From transformation to revolution
There has been a transformation in Poland and investors still feel good about the country, stated Courtney Fingar, Editor in Chief of fDi Magazine and moderator, as she began the panel discussion which focused on the future of the Polish economy. Undersecretary of State in the Ministry of Enterprise and Technology, Tadeusz Kościński, started by saying that Poland is actually moving from transformation into revolution. To give perspective on what’s happening, he provided a brief history of the restructuring of Poland after regaining independence: creating jobs and increasing reliance on foreign capital. Presently the government is changing laws to make it easier to start a company in Poland and encourage foreign and domestic investors to invest in all corners of the country.
Tomasz Rudolf, co-founder & CEO of The Heart, a European centre for corporate-startup collaboration, said it was hard to find clients in Poland but over the years they have become less shy and buy their competitors, building multinational companies. “On the startup side, the ecosystem is waking up,” he said, and is building innovation for the whole world. He admitted, however, that Poland lacks the ability to present ideas as good business models and needs to improve its storytelling.
To attract visitors, inhabitants and investors, Łódź had to develop a story on why it’s attractive, said Adam Pustelnik, Director of Investor Service and International Cooperation Bureau at the City of Łódź. The market developed a trust in revitalisation so the city built a monumental ecological business district and a number of revitalised projects that preserve the secondary city’s industrial history.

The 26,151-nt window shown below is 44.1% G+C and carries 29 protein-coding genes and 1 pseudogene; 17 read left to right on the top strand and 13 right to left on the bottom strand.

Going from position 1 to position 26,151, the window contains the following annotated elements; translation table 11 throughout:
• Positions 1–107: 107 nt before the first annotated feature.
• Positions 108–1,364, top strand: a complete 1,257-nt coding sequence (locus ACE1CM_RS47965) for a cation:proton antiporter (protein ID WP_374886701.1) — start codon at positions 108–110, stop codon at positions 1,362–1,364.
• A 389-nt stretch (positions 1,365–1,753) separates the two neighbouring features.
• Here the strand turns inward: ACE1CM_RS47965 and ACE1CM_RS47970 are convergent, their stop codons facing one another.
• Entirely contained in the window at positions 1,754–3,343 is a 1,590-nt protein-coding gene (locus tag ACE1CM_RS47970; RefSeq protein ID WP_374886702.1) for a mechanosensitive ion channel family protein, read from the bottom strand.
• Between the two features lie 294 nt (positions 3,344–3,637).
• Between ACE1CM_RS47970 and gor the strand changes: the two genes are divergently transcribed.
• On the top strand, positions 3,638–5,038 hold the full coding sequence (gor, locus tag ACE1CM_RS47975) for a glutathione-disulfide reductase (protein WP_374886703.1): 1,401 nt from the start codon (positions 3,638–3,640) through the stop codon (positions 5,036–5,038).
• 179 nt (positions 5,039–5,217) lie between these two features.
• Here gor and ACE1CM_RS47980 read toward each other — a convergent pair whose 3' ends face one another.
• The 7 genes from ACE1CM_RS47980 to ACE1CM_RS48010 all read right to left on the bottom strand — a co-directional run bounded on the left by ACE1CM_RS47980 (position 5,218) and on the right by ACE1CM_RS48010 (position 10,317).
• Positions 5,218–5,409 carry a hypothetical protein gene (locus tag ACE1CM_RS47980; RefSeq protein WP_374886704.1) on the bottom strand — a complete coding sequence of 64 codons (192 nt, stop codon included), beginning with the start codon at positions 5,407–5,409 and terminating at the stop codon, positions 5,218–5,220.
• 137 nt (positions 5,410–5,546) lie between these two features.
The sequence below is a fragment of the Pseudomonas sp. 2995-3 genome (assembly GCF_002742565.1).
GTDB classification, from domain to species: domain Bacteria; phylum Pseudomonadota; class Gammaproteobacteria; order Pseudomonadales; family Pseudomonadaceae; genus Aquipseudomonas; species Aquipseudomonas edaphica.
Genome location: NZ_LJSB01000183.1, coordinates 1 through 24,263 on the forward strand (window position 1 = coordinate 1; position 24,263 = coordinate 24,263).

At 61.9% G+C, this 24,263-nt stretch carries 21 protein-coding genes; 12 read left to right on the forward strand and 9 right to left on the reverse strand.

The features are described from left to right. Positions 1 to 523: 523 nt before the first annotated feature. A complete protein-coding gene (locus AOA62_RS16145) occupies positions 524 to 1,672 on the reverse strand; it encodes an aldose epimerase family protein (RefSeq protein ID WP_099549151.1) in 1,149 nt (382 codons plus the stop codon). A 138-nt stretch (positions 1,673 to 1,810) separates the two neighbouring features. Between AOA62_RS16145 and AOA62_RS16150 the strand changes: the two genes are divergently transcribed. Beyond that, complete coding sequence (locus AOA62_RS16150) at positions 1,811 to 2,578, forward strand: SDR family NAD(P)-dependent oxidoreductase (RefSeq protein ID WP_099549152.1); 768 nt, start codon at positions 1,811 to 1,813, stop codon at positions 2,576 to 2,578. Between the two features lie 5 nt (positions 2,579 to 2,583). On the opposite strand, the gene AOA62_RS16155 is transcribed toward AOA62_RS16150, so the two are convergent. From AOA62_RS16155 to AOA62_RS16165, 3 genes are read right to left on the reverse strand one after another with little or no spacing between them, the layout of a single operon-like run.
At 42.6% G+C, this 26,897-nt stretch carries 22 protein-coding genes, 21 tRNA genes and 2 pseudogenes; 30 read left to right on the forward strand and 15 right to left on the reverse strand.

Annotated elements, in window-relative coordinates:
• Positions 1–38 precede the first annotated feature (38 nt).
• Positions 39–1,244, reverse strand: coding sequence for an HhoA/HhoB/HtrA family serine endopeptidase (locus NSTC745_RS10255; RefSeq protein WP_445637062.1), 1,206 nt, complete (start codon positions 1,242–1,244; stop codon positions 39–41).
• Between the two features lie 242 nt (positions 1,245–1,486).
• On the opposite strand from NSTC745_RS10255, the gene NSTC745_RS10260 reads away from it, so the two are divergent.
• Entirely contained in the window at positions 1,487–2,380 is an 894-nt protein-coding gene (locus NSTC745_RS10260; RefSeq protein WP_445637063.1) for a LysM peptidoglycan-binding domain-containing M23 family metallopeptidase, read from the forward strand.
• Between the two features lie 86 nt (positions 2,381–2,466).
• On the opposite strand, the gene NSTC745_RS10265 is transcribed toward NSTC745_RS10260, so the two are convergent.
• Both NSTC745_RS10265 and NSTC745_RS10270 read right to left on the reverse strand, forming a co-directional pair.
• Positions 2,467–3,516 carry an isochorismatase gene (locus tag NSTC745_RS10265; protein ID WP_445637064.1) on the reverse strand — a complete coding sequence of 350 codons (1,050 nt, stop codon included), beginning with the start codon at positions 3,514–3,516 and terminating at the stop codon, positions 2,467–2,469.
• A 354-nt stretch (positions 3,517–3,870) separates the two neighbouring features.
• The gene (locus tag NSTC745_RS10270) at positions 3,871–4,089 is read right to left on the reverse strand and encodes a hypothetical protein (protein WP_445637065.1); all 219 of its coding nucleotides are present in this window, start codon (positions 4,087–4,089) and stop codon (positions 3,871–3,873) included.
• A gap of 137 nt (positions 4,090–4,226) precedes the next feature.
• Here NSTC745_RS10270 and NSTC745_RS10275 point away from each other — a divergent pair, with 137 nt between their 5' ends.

From an American perspective, what attracted Otis Spencer, President of Peakside Polonia Management, to Poland was its energy, and he and his family decided to move to Poland instead of London because of the quality of life. He admitted, however, that Poland still has a problem with infrastructure and the lack of human capital is a rising concern. He added that the country needs to do a better job of attracting people from around Europe and provide support and consistent policies.
Although Poland has supported the Polish diaspora worldwide, Minister Kościński said that more should be done to connect businesses operating abroad. He appreciates people who left 20 years ago and have found success elsewhere and doesn’t expect those Poles to come back, but they invest in their talented children, so he’d like to see the next generation return to Poland where the cost of living is lower and the quality of life can be better than in more developed countries.
Photos: Eric Megret